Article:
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United States Department of Agriculture

Agricultural Research Service


item Cray, Paula
item Gray, Jeffrey
item Wray, C

Submitted to: Salmonella in Domestic Animals
Publication Type: Book / Chapter
Publication Acceptance Date: 3/1/2000
Publication Date: 6/1/2000
Citation: Cray, P.J., Gray, J., Wray, C. 2000. Salmonella infection in pigs. Salmonella in Domestic Animals. Chapter 11. P. 191-207.

Interpretive Summary:

Technical Abstract: Salmonella infections in pigs is well known resulting in creased morbidity and mortality. Additionally, economic loss for the producer can be significant. This chapter details the historical perspective of infection primarily associated with Salmonella choleraesuis, the host-adapted serotype, and S. typhimurium. Although both salmonellae manifest clinical illness in swine, severity and long term carriage of the organism in the swine population can differ. Detection of the organism is also problematic and many different tests have been designed for this purpose. Tests can encompass culture techniques, serologic detection, and molecular methods. While all are useful, no one test provides superior results, nor can they determine if a mixed infection is occurring. The public health aspects are also discussed as it is possible for salmonella to be transmitted through the food chain to humans. Methods are currently being devised to reduce or eliminate Salmonella from the swine production environment and include alternatives to the use of antimicrobials, competitive exclusion and use of vaccine. This chapter highlights all of the areas and is useful as a reference source for Salmonella in pigs.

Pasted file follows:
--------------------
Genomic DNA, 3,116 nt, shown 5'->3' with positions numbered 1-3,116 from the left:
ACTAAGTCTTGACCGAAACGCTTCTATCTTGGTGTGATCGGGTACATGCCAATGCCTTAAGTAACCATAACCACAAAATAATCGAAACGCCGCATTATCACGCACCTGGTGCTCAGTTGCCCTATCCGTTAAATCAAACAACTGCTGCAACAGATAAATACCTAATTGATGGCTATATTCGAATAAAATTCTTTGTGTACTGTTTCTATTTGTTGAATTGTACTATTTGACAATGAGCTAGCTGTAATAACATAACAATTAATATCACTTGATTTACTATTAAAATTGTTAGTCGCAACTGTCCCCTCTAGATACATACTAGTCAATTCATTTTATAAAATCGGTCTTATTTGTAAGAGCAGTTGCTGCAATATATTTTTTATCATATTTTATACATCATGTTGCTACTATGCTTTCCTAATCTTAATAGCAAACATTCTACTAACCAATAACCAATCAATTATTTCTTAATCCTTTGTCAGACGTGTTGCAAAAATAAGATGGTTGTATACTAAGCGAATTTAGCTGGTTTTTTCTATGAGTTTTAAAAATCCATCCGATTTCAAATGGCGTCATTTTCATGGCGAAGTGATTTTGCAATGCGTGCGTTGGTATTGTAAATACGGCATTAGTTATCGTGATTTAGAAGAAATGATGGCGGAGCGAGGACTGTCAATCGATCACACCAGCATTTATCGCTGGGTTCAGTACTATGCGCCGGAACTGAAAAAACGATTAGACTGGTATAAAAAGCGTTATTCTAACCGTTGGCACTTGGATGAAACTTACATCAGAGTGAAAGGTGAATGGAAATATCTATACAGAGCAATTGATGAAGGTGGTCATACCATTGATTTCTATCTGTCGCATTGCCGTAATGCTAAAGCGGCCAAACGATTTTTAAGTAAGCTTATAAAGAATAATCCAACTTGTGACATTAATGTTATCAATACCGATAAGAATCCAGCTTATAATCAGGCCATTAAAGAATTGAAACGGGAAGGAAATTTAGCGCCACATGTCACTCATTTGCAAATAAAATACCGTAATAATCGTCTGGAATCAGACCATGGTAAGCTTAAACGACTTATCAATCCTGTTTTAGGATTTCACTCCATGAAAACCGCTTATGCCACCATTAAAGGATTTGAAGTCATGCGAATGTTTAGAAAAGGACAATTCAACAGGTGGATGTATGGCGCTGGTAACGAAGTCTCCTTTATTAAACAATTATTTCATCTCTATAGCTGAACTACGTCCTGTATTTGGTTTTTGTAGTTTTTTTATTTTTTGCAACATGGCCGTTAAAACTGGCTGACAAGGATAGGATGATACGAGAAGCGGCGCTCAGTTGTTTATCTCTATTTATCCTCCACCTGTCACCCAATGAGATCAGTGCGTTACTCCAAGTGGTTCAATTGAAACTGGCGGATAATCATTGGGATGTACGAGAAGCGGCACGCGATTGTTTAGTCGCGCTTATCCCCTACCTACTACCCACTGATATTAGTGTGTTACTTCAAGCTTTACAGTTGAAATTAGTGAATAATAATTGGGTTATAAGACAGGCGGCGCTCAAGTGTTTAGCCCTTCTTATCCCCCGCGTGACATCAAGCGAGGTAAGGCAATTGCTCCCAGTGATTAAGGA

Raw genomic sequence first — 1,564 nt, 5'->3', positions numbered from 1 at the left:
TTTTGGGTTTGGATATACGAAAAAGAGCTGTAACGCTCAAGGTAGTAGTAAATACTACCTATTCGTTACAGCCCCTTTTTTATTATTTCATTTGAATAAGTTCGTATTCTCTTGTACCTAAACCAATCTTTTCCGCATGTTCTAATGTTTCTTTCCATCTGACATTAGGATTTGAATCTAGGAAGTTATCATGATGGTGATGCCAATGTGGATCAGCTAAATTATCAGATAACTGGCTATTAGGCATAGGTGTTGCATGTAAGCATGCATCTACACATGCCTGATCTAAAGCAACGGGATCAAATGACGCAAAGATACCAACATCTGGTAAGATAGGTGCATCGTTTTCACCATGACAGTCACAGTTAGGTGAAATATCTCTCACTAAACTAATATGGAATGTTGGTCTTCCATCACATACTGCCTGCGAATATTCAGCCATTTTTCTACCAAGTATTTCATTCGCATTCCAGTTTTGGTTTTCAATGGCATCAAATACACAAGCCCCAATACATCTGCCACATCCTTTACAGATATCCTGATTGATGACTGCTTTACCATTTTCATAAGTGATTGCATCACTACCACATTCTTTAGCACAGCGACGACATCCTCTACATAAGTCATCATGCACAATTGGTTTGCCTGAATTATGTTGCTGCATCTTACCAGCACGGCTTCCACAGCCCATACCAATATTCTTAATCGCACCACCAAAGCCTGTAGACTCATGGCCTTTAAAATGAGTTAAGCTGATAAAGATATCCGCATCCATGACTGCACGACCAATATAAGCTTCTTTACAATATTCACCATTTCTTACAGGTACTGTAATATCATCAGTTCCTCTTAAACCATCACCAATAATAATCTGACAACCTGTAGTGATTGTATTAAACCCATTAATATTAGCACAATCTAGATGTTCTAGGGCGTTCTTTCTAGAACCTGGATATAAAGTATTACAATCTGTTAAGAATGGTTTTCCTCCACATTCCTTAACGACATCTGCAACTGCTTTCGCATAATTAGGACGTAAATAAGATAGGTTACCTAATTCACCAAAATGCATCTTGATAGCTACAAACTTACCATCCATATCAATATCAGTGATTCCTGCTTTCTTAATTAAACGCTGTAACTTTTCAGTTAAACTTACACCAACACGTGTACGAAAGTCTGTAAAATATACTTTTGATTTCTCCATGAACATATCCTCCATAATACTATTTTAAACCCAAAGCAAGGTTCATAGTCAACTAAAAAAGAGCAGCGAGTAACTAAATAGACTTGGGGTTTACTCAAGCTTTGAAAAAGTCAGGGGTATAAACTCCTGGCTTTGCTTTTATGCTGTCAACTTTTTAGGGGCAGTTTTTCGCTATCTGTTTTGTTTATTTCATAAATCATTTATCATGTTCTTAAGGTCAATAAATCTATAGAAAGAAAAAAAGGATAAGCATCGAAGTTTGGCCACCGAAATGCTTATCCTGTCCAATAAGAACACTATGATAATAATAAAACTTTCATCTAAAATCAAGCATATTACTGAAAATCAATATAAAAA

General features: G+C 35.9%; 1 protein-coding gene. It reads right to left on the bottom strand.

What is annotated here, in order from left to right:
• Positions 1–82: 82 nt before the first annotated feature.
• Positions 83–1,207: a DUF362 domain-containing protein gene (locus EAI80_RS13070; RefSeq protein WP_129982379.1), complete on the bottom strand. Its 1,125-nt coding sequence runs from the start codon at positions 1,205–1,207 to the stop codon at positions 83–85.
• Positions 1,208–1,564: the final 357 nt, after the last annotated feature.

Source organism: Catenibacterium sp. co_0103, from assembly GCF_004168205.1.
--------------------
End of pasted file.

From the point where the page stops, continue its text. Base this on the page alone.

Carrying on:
Last Modified: 05/27/2017
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